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Stockholm Syndrome

April 17, 2010

Training for a marathon is a brutal physical experience, loaded with highs and lows. Yet it’s compulsive. It becomes a routine and a structure that weaves its way through the rest of your life. It’s an ever-present objective. Something that comes to define what you do and why you do it.

Through the winter months – I might add, the harshest winter we’ve had in Britain for 32 years – I ran through rain, snow, ice and arctic gusts of wind. Punished by the cold, at times running until my lips were cracked and bleeding from the harsh conditions, I swore to myself that it was just this once. Early Sunday mornings, the sun low in the sky, frost treacherous underfoot, it was always something I needed to keep up until April.

Marathon runners queue up for their next hit

Never again, or once more into the breach?

Emerging from the winter, my runs stretched further than ever before, soaring up to beyond race distance. The killing leaden fatigue of having run 20 miles and knowing there were another seven left. The Sunday afternoons wiped out by utter exhaustion. The Monday mornings, walking delicately as my body attempted to recover from the ravages of the previous day. The long days at work, combined with the short daylight hours, colluding with my marathon schedule to result in 13-mile runs in the dark and cold.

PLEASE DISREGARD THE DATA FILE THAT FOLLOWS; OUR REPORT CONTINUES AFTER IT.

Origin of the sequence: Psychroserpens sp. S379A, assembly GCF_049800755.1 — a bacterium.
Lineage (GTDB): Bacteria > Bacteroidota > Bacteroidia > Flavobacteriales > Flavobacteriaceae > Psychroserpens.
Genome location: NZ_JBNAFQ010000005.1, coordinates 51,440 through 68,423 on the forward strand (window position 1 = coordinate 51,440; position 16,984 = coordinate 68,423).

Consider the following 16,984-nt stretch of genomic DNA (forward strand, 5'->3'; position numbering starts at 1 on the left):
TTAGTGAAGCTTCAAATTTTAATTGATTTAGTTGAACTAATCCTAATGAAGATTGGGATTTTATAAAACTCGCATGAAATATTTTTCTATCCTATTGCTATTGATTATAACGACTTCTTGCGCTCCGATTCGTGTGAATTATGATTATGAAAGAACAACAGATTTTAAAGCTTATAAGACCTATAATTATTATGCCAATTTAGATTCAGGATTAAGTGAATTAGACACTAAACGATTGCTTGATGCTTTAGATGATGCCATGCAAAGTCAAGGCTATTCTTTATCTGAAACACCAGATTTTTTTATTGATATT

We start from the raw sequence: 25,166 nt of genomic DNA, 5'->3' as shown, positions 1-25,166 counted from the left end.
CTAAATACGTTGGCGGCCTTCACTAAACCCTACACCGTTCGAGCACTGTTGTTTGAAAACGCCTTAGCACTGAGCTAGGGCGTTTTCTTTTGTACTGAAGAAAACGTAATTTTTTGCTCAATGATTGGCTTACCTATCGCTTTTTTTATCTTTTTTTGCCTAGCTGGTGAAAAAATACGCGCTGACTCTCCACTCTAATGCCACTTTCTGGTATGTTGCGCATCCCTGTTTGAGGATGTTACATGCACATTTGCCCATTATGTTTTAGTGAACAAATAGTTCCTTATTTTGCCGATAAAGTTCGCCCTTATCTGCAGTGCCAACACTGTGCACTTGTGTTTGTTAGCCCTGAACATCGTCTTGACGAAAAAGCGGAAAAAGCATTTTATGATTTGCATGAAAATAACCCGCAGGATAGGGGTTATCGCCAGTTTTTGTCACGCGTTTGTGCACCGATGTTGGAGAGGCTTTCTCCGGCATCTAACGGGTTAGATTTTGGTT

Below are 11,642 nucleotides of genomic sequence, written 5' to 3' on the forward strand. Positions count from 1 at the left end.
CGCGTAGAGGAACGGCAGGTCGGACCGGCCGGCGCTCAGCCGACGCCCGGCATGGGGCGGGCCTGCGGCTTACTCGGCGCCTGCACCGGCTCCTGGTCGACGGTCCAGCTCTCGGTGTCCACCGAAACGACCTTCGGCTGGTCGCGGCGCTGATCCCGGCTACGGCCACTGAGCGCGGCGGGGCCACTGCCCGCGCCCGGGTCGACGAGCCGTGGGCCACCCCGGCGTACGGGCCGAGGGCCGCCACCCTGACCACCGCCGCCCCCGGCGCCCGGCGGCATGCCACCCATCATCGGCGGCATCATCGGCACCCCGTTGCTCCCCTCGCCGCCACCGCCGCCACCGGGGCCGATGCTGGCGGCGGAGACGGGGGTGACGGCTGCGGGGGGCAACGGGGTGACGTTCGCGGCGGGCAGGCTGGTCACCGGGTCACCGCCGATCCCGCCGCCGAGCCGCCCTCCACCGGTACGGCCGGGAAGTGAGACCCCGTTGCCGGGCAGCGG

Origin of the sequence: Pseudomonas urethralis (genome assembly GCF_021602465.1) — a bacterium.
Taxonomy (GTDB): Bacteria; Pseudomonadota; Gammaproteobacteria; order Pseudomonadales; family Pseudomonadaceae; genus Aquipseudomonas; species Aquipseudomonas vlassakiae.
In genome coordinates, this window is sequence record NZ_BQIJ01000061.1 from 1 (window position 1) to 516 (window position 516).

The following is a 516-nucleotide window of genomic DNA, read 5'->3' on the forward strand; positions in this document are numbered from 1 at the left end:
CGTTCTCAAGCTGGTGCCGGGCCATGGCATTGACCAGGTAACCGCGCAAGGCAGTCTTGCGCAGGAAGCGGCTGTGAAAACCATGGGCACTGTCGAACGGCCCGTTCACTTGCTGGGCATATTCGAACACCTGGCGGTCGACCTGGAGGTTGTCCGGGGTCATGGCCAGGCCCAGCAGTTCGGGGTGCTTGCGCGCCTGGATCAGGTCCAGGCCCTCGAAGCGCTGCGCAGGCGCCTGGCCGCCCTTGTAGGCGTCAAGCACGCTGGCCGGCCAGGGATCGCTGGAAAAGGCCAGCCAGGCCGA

And the rain. My god, would it ever stop raining?

Watching the early season race schedule get underway, feeling unable to take part in 10ks or half marathons (which I desperately wanted to race) because they wouldn’t let me get enough distance under my belt. Still, I ran, further and more, doubling up runs, squeezing exercise into my schedule, occasionally stopping to recover from bugs.

As the race got closer, and my training schedule became more manageable (laughably easy, at times), I started to get a sense of the space that the marathon would leave in my life. But my new-found down time was spent thinking about the marathon, becoming an obsession. How would I feel at mile 22? What pace should I run at? What was I capable of?

And then the race itself. After all this time, all these hundreds of lonely miles, all this focus. A perfect day: adrenaline rushing through my veins, the carnival atmosphere of a big-city race and a time to be proud of.

And, like that, it was out of my life.

Slowly – but not that slowly, in reality – it dawned on me that I missed the routine. Taking my first run outside after the marathon, ignoring the pace and without having planned the distance for the first time I could remember, I could still feel it in my legs. Like the sinews of your muscles are made of glass. But yet I wanted to run another. Brighton was coming up, London was on the horizon, Edinburgh was in a matter of months, Abingdon – for pity’s sake – would pass within a kilometre of my flat.

One high doesn’t make a junkie. But a marathon isn’t a single high. It’s a series of hits – three, four, five a week, sometimes more – edging away, building your tolerance. Building your dependence.

And now, having sworn for so many months that it was just this one, I’m looking for my next.

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